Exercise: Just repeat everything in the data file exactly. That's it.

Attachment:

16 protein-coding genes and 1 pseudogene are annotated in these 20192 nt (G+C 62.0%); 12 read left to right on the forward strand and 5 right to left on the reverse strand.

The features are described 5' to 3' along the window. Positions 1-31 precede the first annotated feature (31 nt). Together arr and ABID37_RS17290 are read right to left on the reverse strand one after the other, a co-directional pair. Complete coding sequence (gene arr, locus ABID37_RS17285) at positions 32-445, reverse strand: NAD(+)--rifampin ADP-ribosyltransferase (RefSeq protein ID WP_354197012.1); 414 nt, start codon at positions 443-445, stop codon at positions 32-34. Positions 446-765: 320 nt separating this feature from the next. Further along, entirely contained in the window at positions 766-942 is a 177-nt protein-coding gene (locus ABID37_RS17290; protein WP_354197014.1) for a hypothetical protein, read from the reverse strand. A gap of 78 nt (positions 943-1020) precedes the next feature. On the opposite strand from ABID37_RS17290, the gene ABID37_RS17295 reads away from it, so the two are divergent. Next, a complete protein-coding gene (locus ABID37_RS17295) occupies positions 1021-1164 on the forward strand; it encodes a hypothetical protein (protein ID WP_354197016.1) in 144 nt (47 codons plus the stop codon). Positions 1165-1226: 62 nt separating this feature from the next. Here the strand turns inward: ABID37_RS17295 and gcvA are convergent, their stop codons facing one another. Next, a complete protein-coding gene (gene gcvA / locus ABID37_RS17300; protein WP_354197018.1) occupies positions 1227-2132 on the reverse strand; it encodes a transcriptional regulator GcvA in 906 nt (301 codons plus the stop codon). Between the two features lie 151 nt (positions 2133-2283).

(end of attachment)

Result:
16 protein-coding genes and 1 pseudogene are annotated in these 20192 nt (G+C 62.0%); 12 read left to right on the forward strand and 5 right to left on the reverse strand.

The features are described 5' to 3' along the window. Positions 1-31 precede the first annotated feature (31 nt). Together arr and ABID37_RS17290 are read right to left on the reverse strand one after the other, a co-directional pair. Complete coding sequence (gene arr, locus ABID37_RS17285) at positions 32-445, reverse strand: NAD(+)--rifampin ADP-ribosyltransferase (RefSeq protein ID WP_354197012.1); 414 nt, start codon at positions 443-445, stop codon at positions 32-34. Positions 446-765: 320 nt separating this feature from the next. Further along, entirely contained in the window at positions 766-942 is a 177-nt protein-coding gene (locus ABID37_RS17290; protein WP_354197014.1) for a hypothetical protein, read from the reverse strand. A gap of 78 nt (positions 943-1020) precedes the next feature. On the opposite strand from ABID37_RS17290, the gene ABID37_RS17295 reads away from it, so the two are divergent. Next, a complete protein-coding gene (locus ABID37_RS17295) occupies positions 1021-1164 on the forward strand; it encodes a hypothetical protein (protein ID WP_354197016.1) in 144 nt (47 codons plus the stop codon). Positions 1165-1226: 62 nt separating this feature from the next. Here the strand turns inward: ABID37_RS17295 and gcvA are convergent, their stop codons facing one another. Next, a complete protein-coding gene (gene gcvA / locus ABID37_RS17300; protein WP_354197018.1) occupies positions 1227-2132 on the reverse strand; it encodes a transcriptional regulator GcvA in 906 nt (301 codons plus the stop codon). Between the two features lie 151 nt (positions 2133-2283).